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WHO REPORT – The impact of the #COVID19 pandemic on noncommunicable disease resources and services: results of a rapid assessment

10 September 2020 – Noncommunicable diseases (NCDs), notably cardiovascular diseases, cancers, diabetes and chronic respiratory diseases, are the leading causes of death and disability globally, affecting more people each year than all other causes combined. NCDs are responsible for over 70% of all deaths, with nearly 80% of these deaths occurring in low- and middle-income countries (1). In addition, NCDs constitute approximately 80% of all years lived with disability globally (2). With the population ageing, rise in multimorbidity, longer life expectancies and increasing survival rates, more and more people are expected to live with the health burden of NCDs.

Due to their chronic and sometimes life-long nature, NCDs often require repeated interactions with the health system over long periods of time. This includes disease management involving access to essential medicines or rehabilitation services. Not receiving the care needed often has devastating consequences for persons living with NCDs. The unmet burden of NCDs can lead to both health and economic consequences at global, country, household and individual levels, resulting in severe disability, premature deaths, and billions of dollars in economic loss each year.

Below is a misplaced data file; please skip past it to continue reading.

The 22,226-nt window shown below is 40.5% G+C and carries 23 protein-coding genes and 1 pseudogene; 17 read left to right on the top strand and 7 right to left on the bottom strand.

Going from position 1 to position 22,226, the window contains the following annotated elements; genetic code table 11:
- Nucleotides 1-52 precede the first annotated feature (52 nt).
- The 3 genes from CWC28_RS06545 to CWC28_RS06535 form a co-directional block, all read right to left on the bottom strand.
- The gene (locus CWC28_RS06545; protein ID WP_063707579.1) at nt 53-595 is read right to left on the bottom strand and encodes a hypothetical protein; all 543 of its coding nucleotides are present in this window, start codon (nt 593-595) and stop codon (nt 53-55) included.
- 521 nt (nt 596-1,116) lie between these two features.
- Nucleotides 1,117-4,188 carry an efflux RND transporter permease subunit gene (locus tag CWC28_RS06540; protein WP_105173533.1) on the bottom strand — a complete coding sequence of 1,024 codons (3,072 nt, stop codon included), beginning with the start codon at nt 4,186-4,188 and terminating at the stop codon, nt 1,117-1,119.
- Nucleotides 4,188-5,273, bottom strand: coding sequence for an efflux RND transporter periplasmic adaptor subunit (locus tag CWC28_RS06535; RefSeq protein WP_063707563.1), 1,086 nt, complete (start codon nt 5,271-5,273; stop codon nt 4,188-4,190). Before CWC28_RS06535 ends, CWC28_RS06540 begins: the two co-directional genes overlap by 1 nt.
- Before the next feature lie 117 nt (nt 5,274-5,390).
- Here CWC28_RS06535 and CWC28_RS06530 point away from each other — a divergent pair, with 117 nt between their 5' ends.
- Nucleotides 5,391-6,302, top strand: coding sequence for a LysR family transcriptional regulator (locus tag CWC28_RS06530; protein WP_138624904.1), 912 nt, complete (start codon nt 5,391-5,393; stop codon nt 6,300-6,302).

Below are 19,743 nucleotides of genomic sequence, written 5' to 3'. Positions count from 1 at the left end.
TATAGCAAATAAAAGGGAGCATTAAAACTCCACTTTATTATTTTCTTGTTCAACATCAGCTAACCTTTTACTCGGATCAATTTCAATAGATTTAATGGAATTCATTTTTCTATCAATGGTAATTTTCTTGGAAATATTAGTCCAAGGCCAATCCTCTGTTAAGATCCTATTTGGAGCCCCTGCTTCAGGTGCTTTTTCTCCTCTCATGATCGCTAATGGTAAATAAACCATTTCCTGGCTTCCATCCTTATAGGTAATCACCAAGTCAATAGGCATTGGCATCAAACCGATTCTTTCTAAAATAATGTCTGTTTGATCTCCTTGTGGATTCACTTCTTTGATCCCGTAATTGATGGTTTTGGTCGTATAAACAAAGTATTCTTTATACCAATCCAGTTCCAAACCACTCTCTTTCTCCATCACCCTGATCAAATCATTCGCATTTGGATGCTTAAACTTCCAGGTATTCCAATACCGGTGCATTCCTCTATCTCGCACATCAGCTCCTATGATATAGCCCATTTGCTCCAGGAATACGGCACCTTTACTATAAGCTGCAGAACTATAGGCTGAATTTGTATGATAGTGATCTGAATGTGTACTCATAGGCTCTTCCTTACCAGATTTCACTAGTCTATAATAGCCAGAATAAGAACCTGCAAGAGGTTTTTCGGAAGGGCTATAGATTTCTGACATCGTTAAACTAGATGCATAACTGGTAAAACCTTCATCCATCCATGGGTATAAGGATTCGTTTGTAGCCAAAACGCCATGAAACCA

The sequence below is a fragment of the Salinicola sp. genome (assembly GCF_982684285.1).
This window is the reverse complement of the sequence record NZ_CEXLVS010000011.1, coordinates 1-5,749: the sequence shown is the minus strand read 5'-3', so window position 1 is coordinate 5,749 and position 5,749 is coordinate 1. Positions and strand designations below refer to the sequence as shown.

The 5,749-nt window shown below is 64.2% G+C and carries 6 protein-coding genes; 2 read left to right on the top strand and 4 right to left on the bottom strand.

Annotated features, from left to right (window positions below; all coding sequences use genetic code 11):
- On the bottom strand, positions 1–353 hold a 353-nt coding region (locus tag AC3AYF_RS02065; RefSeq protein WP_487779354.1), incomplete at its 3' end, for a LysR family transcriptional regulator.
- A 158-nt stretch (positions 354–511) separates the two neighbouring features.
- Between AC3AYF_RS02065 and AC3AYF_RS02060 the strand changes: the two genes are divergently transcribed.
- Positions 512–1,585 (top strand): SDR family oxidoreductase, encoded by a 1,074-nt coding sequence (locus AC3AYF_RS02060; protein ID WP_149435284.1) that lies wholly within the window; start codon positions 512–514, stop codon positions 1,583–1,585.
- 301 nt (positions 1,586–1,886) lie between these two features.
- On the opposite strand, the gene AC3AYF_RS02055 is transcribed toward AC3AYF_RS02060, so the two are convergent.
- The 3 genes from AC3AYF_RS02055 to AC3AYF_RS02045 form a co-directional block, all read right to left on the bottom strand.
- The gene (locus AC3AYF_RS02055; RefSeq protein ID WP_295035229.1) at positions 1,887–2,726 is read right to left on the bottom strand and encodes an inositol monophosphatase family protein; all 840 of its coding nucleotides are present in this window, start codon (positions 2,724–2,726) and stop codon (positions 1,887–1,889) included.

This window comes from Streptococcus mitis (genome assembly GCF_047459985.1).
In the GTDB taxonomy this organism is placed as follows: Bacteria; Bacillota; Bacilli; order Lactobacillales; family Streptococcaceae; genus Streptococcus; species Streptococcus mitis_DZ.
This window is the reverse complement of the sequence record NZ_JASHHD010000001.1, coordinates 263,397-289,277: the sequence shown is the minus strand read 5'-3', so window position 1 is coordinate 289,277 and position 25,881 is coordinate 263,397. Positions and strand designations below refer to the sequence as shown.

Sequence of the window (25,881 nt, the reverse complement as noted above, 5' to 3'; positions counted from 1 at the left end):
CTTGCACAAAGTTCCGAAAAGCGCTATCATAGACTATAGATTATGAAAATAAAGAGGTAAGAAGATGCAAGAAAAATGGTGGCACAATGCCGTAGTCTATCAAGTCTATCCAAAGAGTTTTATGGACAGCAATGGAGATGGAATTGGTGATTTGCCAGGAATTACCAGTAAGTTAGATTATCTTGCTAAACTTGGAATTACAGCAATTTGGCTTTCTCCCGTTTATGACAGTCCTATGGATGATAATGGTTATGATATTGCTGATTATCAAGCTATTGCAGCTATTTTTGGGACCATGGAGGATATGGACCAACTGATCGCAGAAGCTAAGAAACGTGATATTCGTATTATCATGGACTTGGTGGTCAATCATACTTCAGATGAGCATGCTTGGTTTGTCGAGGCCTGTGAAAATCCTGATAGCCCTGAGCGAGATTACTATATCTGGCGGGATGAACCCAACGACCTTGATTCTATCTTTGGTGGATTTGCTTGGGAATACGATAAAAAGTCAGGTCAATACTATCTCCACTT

With the rapid spread of COVID-19 across the world, the ability of countries to address and respond to NCDs has been impacted. The virus has caused broad disruptions to health services while at the same time drawing attention to countries’ NCD burden, as those living with NCDs are at increased risk of becoming severely ill with the virus.

The disruption of health services is particularly problematic for those living with NCDs who need regular care. Several examples from countries show how the disruption of NCD services has directly affected people. For example, screening, case identi cation, and referral systems for cancer have all been affected by the COVID-19 pandemic which has resulted in a substantial decrease in cancer diagnoses. The reduction in admission to hospital of patients with acute coronary syndrome often results in increases in out-of-hospital deaths and long-term complications of myocardial infarction. Disruption in rehabilitation services for people with NCDs in various countries has potentially impacted their functional outcomes and consequently increased the burden of care.
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